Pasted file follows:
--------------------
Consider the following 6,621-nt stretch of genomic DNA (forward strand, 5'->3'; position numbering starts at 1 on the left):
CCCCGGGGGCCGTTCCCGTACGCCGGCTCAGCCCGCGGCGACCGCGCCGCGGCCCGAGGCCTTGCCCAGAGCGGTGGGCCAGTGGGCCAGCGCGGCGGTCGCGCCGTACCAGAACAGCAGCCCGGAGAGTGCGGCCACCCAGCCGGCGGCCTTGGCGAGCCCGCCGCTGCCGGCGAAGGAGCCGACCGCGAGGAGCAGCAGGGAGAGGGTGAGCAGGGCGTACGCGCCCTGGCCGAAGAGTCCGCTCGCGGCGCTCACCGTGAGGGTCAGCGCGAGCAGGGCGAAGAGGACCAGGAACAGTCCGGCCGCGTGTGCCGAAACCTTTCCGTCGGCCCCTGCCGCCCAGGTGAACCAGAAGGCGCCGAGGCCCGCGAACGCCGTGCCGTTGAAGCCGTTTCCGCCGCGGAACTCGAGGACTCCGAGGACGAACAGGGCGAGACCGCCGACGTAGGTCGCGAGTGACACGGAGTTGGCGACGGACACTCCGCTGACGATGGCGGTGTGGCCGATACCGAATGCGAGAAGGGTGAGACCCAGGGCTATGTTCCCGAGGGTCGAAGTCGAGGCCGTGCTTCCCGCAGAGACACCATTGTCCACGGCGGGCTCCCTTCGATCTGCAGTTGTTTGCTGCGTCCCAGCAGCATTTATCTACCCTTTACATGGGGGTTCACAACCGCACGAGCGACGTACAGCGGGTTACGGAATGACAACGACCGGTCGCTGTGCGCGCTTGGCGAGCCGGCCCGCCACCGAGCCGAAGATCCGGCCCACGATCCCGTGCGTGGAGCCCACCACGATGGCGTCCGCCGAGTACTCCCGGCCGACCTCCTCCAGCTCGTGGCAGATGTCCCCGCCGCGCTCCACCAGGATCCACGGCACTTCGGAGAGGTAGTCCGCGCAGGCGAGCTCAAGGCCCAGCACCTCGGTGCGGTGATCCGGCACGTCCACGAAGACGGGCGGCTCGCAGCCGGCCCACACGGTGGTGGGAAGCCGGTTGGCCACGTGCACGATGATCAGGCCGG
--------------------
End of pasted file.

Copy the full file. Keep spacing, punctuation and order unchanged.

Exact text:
Consider the following 6,621-nt stretch of genomic DNA (forward strand, 5'->3'; position numbering starts at 1 on the left):
CCCCGGGGGCCGTTCCCGTACGCCGGCTCAGCCCGCGGCGACCGCGCCGCGGCCCGAGGCCTTGCCCAGAGCGGTGGGCCAGTGGGCCAGCGCGGCGGTCGCGCCGTACCAGAACAGCAGCCCGGAGAGTGCGGCCACCCAGCCGGCGGCCTTGGCGAGCCCGCCGCTGCCGGCGAAGGAGCCGACCGCGAGGAGCAGCAGGGAGAGGGTGAGCAGGGCGTACGCGCCCTGGCCGAAGAGTCCGCTCGCGGCGCTCACCGTGAGGGTCAGCGCGAGCAGGGCGAAGAGGACCAGGAACAGTCCGGCCGCGTGTGCCGAAACCTTTCCGTCGGCCCCTGCCGCCCAGGTGAACCAGAAGGCGCCGAGGCCCGCGAACGCCGTGCCGTTGAAGCCGTTTCCGCCGCGGAACTCGAGGACTCCGAGGACGAACAGGGCGAGACCGCCGACGTAGGTCGCGAGTGACACGGAGTTGGCGACGGACACTCCGCTGACGATGGCGGTGTGGCCGATACCGAATGCGAGAAGGGTGAGACCCAGGGCTATGTTCCCGAGGGTCGAAGTCGAGGCCGTGCTTCCCGCAGAGACACCATTGTCCACGGCGGGCTCCCTTCGATCTGCAGTTGTTTGCTGCGTCCCAGCAGCATTTATCTACCCTTTACATGGGGGTTCACAACCGCACGAGCGACGTACAGCGGGTTACGGAATGACAACGACCGGTCGCTGTGCGCGCTTGGCGAGCCGGCCCGCCACCGAGCCGAAGATCCGGCCCACGATCCCGTGCGTGGAGCCCACCACGATGGCGTCCGCCGAGTACTCCCGGCCGACCTCCTCCAGCTCGTGGCAGATGTCCCCGCCGCGCTCCACCAGGATCCACGGCACTTCGGAGAGGTAGTCCGCGCAGGCGAGCTCAAGGCCCAGCACCTCGGTGCGGTGATCCGGCACGTCCACGAAGACGGGCGGCTCGCAGCCGGCCCACACGGTGGTGGGAAGCCGGTTGGCCACGTGCACGATGATCAGGCCGG